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IUPUI One of Three Organizations to Form Regional STEM Center
Aug 27 2012
INDIANAPOLIS – With funding from the National Science Foundation, two urban universities and a U.S. Department of Energy national laboratory are joining forces in a unique effort to help meet the country’s future needs for scientists, engineers and mathematicians.
Chicago State University, Indiana University-Purdue University Indianapolis and Argonne National Laboratory are the recipients of a $2.5 million, five-year NSF grant to establish a pilot regional Louis Stokes Alliances for Minority Participation center of excellence that will work to recruit and graduate minorities in science, technology, engineering and mathematics academic majors at 28 universities in the Midwest.
IUPUI and Chicago State are longtime state-level lead institutions in the Louis Stokes Alliances for Minority Participation program established by the National Science Foundation. Both universities have outstanding track records for attracting and advancing underrepresented minorities in STEM education and careers through their participation in the LSAMP program. The pilot center will reach out to non-LSAMP campuses to increase the quantity and quality of minority students receiving bachelor’s degrees in STEM areas and subsequently increase the number of minorities earning STEM doctorate degrees.
Argonne National Laboratory will collaborate with the two universities, providing real-world, high-quality science and engineering research opportunities for targeted students and faculty.
With offices at IUPUI and Chicago State, the Louis Stokes Midwest Center of Excellence in Broadening Participation will take a national leadership role in advocating for more minority participation and success in STEM undergraduate programs and will develop a regional information hub providing online resources to showcase best practices in STEM research mentoring, teaching and learning.
LeRoy Jones II, Ph.D., executive director of STEM Initiatives for the College of Arts and Sciences at Chicago State, will serve as the director, overseeing the day-to-day operation of the center, monitoring budgetary expenditures, and organizing the project activities and annual regional conferences.
“Chicago State is very excited about leading the effort with IUPUI and Argonne to serve as a resource and support entity to broaden the participation of students of color in STEM,” Jones said. “The LSAMP community has developed numerous best practices over the past 20 years for recruiting, retaining and graduating STEM underrepresented minority students. The (Louis Stokes Midwest Center of Excellence) looks forward to developing new activities that will enhance information dissemination of these best practices and help (underrepresented minority) students move forward to degree completion and career advancement in STEM fields.”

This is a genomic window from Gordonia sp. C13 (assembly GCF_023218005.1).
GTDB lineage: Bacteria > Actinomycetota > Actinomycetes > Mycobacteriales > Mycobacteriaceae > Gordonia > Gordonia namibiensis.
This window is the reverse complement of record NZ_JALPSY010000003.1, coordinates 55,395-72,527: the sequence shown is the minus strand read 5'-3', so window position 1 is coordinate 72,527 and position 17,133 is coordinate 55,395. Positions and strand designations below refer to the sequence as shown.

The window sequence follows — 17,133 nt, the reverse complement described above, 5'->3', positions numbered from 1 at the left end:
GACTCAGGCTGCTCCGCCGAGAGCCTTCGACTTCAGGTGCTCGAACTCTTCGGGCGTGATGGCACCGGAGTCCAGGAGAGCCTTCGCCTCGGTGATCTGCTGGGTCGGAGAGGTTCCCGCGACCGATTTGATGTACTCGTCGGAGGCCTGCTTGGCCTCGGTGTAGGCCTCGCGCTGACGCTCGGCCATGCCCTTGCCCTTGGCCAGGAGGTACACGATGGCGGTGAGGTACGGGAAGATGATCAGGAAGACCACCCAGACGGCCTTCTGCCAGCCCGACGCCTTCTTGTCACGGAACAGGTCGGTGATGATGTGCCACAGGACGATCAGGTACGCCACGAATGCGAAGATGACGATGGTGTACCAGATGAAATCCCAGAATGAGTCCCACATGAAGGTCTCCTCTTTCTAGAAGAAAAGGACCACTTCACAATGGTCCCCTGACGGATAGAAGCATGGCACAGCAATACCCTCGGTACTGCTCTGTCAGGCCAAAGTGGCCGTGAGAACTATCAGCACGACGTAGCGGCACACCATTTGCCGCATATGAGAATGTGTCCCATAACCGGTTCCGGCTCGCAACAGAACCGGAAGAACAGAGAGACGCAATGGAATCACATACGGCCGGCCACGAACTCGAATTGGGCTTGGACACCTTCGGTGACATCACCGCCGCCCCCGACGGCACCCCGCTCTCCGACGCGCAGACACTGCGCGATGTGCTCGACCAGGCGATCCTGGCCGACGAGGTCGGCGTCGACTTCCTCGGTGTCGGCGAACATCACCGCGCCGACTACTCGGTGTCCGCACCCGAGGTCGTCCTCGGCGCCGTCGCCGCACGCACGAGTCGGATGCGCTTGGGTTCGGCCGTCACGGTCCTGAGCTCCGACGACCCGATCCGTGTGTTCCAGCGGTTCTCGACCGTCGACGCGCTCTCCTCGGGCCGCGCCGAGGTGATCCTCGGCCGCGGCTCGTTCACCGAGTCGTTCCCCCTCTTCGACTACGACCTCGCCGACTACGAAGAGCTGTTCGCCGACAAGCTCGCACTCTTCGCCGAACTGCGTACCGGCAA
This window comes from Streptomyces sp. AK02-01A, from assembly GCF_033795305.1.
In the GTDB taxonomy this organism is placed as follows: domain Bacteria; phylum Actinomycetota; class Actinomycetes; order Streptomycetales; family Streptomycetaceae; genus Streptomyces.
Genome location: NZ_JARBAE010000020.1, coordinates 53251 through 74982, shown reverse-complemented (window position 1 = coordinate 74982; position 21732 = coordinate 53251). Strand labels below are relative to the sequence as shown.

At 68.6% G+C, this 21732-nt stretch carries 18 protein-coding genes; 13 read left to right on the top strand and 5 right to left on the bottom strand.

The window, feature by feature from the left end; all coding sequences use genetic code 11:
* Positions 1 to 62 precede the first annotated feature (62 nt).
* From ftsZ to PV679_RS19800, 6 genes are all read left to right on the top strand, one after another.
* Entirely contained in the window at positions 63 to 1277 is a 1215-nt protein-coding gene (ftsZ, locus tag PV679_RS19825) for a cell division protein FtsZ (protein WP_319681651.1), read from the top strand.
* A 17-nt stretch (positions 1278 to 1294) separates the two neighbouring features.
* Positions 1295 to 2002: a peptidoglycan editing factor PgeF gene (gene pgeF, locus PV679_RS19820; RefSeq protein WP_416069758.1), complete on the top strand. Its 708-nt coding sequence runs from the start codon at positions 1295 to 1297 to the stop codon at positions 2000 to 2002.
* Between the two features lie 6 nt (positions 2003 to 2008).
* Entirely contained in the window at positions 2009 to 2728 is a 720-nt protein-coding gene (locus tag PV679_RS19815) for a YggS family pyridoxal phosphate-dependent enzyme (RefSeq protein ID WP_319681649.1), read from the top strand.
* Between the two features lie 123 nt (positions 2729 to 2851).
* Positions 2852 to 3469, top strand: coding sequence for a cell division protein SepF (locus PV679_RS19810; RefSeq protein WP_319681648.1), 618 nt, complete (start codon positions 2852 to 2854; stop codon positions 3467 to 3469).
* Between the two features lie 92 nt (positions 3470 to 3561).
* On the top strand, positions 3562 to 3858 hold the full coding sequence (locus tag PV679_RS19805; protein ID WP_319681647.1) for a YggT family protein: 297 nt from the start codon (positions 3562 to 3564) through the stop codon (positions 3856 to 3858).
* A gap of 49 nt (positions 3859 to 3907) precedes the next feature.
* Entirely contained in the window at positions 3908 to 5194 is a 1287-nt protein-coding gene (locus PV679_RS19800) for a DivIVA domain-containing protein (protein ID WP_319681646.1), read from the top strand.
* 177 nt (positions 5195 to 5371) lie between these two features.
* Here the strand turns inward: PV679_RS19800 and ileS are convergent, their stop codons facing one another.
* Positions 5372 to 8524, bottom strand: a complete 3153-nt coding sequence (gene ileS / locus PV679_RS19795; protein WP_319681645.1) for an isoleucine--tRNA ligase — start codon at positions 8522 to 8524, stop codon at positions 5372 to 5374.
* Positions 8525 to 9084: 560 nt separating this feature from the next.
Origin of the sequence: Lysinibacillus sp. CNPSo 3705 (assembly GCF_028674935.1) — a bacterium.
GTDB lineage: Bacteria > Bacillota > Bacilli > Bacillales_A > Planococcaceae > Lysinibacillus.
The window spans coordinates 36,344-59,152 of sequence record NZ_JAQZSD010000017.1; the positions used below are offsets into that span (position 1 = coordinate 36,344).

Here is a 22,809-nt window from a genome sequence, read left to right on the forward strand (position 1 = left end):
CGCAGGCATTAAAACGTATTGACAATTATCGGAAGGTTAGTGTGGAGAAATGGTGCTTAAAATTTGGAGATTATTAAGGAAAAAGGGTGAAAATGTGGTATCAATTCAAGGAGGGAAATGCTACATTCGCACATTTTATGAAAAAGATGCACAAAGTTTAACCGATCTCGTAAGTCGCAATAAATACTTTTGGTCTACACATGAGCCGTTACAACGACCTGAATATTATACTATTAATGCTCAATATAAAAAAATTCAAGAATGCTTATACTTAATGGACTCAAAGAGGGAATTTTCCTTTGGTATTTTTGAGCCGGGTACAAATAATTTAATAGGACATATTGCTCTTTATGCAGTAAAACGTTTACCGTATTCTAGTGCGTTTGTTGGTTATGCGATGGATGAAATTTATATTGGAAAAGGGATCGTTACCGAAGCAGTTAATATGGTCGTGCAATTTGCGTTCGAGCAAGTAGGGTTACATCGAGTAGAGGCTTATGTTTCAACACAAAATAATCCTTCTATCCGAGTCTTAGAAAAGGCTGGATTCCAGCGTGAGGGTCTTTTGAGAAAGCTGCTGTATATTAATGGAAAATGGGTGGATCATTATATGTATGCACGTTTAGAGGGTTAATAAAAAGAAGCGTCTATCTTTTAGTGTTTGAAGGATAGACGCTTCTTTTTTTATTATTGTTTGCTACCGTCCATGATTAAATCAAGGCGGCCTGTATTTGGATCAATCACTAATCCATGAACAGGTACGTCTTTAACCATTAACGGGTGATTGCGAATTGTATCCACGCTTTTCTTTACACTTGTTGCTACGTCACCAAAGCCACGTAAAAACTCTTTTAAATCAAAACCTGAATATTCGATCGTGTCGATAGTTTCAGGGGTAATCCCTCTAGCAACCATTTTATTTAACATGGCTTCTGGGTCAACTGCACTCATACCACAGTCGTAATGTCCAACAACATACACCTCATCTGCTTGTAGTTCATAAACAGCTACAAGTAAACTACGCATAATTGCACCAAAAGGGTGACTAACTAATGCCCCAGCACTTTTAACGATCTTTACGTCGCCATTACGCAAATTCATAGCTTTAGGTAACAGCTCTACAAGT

The center will also establish a cyber portal to disseminate information and create networks to support STEM students on the targeted campuses in the region that includes Illinois, Indiana, Michigan, Missouri, Ohio and Wisconsin.
“This grant is an exciting opportunity for IUPUI," Chancellor Charles R. Bantz said. "It will enable us to work with our partners to establish successful strategies for recruiting, retaining and graduating students in the STEM disciplines that can be shared broadly with others. Future innovation and economic development depend upon more STEM graduates and more minorities interested in STEM-related careers.”
In addition to providing academic resources to participating campuses, the Louis Stokes Midwest Center of Excellence will link students and faculty to world-class facilities and researchers at Argonne, which is just outside Chicago.
“We are thrilled to share our support, resources and research opportunities to underrepresented minorities through the (Louis Stokes Midwest Center of Excellence),” said Andrew Skipor, Ph.D., manager of educational programs at Argonne. “Argonne is committed to increasing the visibility of underrepresented voices, viewpoints and narratives in STEM fields. Diversity is invaluable in scientific research – including different perspectives increases the number of approaches that people take towards finding creative and innovative solutions to problems. Supporting underrepresented minorities means bolstering our country’s future in science and technology.”
The Chicago State-IUPUI-Argonne partnership is the only recipient of the first-time NSF grant to create pilot centers. Under the grant, Chicago State, as one of the nation’s predominantly black institutions, is the lead partner.
In addition to Jones and Skipor, key personnel for the Louis Stokes Midwest Center of Excellence are principal investigator Sandra Westbrooks, Ph.D., Chicago State provost, and co-principal investigators Kim S. Nguyen, Ed.D., IU School of Education, IUPUI; and Pamella P. Shaw, Ph.D., associate dean for diversity, equity and inclusion, IU School of Dentistry, IUPUI.
Nguyen will lead the development of cyber operations for the center which will be housed in the School of Education on the IUPUI campus which has numerous instructional technology resources available for faculty and instructors.
With the first year’s funding scheduled for distribution this fall, the center leadership will begin hiring additional personnel, building technology infrastructure and developing webinars within the next three months.
This article was produced by the Indiana University Office of Communications.
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